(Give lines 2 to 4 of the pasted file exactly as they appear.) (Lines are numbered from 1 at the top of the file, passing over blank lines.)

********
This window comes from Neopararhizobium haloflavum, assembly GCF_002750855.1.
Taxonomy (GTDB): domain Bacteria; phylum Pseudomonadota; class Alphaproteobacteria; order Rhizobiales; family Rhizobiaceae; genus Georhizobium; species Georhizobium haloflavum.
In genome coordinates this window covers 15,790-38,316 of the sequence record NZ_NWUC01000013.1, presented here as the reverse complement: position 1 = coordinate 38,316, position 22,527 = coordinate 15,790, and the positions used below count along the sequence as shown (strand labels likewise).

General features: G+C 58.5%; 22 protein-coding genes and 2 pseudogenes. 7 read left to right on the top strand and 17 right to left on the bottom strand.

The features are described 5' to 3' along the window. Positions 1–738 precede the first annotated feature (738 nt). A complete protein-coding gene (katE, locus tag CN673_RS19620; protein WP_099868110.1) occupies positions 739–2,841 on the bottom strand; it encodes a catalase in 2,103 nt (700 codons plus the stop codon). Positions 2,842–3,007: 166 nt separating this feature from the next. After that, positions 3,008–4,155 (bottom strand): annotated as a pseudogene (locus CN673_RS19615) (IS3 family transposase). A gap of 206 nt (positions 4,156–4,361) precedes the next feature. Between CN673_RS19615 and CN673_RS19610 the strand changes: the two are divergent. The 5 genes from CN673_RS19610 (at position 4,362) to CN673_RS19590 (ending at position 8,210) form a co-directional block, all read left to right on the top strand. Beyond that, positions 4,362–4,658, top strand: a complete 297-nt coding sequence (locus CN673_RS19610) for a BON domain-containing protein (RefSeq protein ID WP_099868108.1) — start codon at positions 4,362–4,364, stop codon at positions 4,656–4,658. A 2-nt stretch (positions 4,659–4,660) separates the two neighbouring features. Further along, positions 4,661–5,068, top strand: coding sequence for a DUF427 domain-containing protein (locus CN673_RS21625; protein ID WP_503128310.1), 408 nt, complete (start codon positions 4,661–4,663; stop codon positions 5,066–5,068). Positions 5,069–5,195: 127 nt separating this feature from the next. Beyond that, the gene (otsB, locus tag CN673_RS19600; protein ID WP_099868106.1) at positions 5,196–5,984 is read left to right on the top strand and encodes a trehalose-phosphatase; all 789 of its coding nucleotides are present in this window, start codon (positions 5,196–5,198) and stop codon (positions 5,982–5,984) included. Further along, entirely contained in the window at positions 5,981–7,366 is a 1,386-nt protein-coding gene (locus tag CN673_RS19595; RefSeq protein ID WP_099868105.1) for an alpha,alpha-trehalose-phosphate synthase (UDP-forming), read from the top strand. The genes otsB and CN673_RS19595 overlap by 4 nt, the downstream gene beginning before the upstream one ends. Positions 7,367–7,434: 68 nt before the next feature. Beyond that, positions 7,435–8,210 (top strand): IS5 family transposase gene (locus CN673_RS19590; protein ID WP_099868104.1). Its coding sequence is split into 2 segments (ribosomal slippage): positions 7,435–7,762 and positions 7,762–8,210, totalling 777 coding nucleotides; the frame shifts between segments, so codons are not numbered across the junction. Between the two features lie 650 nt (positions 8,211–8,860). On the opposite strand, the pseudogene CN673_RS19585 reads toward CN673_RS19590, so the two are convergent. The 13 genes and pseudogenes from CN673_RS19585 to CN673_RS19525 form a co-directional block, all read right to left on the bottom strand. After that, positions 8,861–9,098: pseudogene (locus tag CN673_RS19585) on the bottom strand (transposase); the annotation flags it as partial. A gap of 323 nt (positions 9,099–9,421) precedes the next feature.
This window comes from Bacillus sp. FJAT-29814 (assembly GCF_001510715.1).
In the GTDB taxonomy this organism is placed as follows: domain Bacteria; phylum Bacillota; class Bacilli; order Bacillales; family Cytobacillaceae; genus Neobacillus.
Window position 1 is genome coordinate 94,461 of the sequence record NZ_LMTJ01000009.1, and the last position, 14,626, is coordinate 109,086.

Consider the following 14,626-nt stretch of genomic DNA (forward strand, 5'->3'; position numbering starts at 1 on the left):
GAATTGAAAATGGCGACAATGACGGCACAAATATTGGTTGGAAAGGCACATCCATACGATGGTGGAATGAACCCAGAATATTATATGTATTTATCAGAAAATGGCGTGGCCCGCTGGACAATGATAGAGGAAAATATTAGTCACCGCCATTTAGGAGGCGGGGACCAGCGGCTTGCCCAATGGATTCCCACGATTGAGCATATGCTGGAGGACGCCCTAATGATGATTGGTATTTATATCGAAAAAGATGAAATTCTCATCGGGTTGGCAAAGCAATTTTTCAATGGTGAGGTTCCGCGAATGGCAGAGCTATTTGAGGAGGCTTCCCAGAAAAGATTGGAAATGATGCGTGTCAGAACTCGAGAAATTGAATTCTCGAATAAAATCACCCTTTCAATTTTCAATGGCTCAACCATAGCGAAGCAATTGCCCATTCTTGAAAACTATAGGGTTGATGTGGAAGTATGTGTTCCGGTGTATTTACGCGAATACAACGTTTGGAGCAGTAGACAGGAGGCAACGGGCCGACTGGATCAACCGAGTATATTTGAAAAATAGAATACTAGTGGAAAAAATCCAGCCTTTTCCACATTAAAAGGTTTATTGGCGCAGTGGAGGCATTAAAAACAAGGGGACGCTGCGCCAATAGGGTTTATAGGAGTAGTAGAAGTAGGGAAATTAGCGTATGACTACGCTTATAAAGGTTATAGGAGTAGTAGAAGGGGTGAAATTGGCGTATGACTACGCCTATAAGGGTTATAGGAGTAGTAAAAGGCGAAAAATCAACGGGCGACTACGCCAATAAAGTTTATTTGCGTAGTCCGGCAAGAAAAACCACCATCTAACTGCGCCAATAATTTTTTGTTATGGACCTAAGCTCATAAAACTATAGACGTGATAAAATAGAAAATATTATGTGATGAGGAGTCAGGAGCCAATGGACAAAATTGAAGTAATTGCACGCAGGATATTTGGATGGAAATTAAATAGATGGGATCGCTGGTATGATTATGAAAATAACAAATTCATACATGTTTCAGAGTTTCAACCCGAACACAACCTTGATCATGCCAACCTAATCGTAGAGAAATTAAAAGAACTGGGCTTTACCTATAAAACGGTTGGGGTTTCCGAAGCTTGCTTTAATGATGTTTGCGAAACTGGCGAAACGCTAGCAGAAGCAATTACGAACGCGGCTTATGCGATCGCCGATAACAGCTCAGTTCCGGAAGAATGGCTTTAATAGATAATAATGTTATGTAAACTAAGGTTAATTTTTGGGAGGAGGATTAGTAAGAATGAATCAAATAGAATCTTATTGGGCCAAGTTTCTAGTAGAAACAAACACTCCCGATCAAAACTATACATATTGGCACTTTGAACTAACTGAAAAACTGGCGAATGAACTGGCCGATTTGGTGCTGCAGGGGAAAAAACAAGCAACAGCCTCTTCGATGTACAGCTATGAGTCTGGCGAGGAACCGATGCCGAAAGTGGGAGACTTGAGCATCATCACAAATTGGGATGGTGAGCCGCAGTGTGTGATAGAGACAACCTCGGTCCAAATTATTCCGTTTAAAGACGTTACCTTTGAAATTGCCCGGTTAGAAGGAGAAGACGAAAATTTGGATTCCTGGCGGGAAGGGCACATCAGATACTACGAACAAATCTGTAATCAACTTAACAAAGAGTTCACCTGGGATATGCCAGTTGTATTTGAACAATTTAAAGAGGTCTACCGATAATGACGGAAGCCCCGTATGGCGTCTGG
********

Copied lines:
Taxonomy (GTDB): domain Bacteria; phylum Pseudomonadota; class Alphaproteobacteria; order Rhizobiales; family Rhizobiaceae; genus Georhizobium; species Georhizobium haloflavum.
In genome coordinates this window covers 15,790-38,316 of the sequence record NZ_NWUC01000013.1, presented here as the reverse complement: position 1 = coordinate 38,316, position 22,527 = coordinate 15,790, and the positions used below count along the sequence as shown (strand labels likewise).

General features: G+C 58.5%; 22 protein-coding genes and 2 pseudogenes. 7 read left to right on the top strand and 17 right to left on the bottom strand.